Pathfinder International

From Wikipedia, the free encyclopedia
Jump to: navigation, search
Pathfinder International
Pathfinder International logo.JPG
A Global Leader in Sexual and Reproductive Health
Formation 1957
Type NGO, INGO
Legal status Foundation
Purpose Birth control, Humanitarian
Headquarters Watertown, MA
Region served
Africa, Asia, South America
President & CEO
Purnima Mane
Board Chair
Richard L. Berkowitz, MD
Key people
Clarence Gamble, Henry Foster, Paul H. Todd, Jr.
Budget
$101 million
Staff
1,033 people worldwide
Website http://www.pathfinder.org/
Formerly called
The Pathfinder Fund

Pathfinder International, based in Watertown, Massachusetts, is a global non-profit organization (NGO 501(c)(3)) that focuses on reproductive health, family planning, HIV/AIDS prevention and care, and maternal health. The organization operates in more than 20 developing countries throughout Africa, Asia, the Near East, and Latin America. According to their website, "Pathfinder International places reproductive health services at the center of all that we do—believing that health care is not only a fundamental human right but is critical for expanding opportunities for women, families, communities, and nations, while paving the way for transformations in development."[1]

History[edit]

While Pathfinder International was originally incorporated as The Pathfinder Fund in 1957, their family planning work began in the late 1920s when Pathfinder founder, Clarence Gamble, heir of the Procter & Gamble soap company fortune, supported efforts to introduce contraception to women and couples in the United States and 60 other countries. He also launched the first community-based service model, which is still the foundation of Pathfinder’s success today.

Sarah Gamble, Clarence Gamble's wife, named the organization in honor of a quote by the poet Antonio Machado, "Traveler, there is no path, paths are made by walking."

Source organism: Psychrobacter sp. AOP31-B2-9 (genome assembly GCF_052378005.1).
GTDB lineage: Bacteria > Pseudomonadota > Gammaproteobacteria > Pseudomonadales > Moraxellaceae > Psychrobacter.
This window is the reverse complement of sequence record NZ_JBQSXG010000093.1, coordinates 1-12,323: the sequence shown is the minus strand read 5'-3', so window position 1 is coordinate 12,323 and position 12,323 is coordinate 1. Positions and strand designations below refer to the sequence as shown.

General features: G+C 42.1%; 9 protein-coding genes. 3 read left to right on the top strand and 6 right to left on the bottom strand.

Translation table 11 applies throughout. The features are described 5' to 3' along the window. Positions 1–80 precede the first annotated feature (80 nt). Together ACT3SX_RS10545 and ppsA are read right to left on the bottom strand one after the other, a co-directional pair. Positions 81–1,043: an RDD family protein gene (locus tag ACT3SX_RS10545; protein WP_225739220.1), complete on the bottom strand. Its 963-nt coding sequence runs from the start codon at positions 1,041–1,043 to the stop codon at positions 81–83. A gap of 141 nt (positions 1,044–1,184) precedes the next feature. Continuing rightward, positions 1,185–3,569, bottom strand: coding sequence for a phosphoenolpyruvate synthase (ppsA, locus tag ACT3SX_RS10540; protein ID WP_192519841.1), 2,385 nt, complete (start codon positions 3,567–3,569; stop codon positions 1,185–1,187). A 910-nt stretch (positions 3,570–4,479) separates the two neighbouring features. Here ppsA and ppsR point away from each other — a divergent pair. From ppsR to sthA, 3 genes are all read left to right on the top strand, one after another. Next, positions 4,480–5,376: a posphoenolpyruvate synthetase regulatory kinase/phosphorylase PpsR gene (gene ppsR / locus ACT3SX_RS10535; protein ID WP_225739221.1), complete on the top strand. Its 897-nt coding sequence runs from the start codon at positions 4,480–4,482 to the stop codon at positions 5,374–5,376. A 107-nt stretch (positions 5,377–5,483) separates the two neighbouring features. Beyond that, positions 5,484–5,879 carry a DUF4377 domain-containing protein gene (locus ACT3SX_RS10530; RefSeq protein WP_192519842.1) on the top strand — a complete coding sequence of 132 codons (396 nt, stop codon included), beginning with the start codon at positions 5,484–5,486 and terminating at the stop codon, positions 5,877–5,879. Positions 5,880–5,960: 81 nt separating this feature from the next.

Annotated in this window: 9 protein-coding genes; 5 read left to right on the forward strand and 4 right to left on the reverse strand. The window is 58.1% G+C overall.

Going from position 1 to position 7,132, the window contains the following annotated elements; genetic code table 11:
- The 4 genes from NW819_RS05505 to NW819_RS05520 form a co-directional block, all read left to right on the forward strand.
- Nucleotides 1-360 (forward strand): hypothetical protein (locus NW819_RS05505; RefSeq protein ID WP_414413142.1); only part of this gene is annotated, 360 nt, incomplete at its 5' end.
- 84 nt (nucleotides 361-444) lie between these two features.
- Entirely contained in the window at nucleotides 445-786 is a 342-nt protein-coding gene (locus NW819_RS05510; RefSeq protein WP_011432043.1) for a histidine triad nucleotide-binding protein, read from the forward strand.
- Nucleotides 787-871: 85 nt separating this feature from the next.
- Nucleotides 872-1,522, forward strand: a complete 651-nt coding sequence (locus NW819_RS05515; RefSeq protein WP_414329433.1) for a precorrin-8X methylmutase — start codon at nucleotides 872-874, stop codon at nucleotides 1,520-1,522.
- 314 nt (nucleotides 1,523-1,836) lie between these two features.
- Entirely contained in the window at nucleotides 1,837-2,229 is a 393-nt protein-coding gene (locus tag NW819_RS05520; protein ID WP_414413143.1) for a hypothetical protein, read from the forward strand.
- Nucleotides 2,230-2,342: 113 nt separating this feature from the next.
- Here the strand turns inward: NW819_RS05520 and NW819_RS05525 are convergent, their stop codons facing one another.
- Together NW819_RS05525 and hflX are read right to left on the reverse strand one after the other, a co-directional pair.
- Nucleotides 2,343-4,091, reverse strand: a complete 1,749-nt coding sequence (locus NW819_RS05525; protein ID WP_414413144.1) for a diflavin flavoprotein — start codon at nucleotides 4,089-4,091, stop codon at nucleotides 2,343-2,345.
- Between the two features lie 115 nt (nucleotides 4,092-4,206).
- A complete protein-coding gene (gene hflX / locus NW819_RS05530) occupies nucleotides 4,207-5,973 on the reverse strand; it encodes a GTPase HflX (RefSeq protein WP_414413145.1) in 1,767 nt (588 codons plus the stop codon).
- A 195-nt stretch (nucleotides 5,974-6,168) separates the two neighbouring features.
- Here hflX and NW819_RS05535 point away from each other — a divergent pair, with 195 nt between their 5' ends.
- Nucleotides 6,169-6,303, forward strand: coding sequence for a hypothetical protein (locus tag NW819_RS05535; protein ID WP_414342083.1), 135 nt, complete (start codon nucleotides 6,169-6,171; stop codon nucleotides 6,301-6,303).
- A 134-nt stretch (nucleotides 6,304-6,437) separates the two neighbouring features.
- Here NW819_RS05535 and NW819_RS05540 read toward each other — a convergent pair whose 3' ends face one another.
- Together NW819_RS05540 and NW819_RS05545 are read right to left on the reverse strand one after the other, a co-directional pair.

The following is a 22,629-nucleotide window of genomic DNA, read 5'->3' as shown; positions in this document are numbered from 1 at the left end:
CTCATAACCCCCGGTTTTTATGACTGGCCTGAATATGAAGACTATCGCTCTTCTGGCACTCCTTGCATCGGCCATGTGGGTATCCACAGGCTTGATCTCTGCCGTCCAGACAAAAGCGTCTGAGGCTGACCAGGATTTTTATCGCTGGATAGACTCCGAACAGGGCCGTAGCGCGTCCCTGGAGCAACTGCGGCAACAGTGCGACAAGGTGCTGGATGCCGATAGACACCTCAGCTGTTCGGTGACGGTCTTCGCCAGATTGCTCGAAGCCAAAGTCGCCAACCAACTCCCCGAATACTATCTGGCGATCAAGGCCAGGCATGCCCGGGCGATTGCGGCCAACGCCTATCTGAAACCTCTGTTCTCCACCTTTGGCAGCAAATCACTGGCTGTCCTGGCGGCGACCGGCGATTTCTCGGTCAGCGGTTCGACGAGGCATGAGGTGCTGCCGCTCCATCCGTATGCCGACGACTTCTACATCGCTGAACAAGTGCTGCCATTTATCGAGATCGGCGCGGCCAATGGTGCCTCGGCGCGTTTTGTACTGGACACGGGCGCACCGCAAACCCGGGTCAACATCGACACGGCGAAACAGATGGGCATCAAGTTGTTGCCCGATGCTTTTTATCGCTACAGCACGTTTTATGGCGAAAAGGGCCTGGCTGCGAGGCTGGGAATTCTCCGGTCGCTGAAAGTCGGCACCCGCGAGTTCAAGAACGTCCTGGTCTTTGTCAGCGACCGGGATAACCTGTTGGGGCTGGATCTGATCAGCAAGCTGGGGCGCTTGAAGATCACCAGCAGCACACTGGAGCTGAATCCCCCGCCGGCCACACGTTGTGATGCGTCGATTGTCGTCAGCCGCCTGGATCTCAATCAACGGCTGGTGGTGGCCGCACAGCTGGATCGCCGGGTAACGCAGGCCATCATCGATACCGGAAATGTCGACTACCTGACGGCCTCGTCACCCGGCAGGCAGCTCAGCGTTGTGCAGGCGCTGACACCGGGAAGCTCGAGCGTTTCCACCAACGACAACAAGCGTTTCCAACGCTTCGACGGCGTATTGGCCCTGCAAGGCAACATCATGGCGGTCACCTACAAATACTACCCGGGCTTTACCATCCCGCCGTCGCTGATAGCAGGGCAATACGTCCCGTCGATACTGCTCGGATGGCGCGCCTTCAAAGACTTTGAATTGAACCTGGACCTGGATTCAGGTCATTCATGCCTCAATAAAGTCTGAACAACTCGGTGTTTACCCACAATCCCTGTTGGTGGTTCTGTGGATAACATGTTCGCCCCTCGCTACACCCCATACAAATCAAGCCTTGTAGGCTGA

Pathfinder surpassed revenue of USD 100 million for the first time in 2010 (FY).[2] In 2011, Pathfinder announced the retirement of Daniel E. Pellegrom, the longest-serving president of a global reproductive health organization in history after becoming CEO of Pathfinder International in 1985. In 2012, Purnima Mane joined Pathfinder as President and CEO, after serving as Deputy Director of United Nations Population Fund.[3]

Pathfinder International was one of several nonprofits mentioned in Half the Sky: Turning Oppression into Opportunity for Women Worldwide, a best-selling book written by Nicholas Kristof and Sheryl WuDunn and first published in September 2009. Pathfinder is currently listed as a key partner on the Half the Sky Movement website.

Activities[edit]

Pathfinder International works together with many organizations, ranging from national ministries of health to local NGOs, to deliver reproductive health and family planning information and services to women, young adults, and rural populations. Pathfinder's programs also integrate HIV/AIDS prevention and treatment activities. The group has worked with UN Women, UNFPA, World Bank and a number of other partners to organize different programs and projects.[4]

Pathfinder operates family planning and reproductive health programs in more than 20 countries in Africa, Asia, the Middle East, and Latin America, offering training for service providers and managers, and technical assistance to grantee organizations.[5]

Locations[6][edit]

Africa[edit]

  • Angola
  • Burkina Faso
  • Burundi
  • Democratic Republic of Congo
  • Ethiopia
  • Guinea
  • Kenya
  • Mozambique
  • Niger
  • Nigeria
  • South Africa
  • Tanzania
  • Uganda

Asia and Pacific[edit]

  • Bangladesh
  • India
  • Pakistan
  • Vietnam

Latin America[edit]

  • Haiti
  • Peru

Middle East[edit]

  • Egypt

Funding[edit]

Most of the group's funding comes from the United States Agency for International Development, totaling more than $80 million in fiscal year 2014.[7] In addition, the organization receives funding from multilaterals, private foundations, and individuals.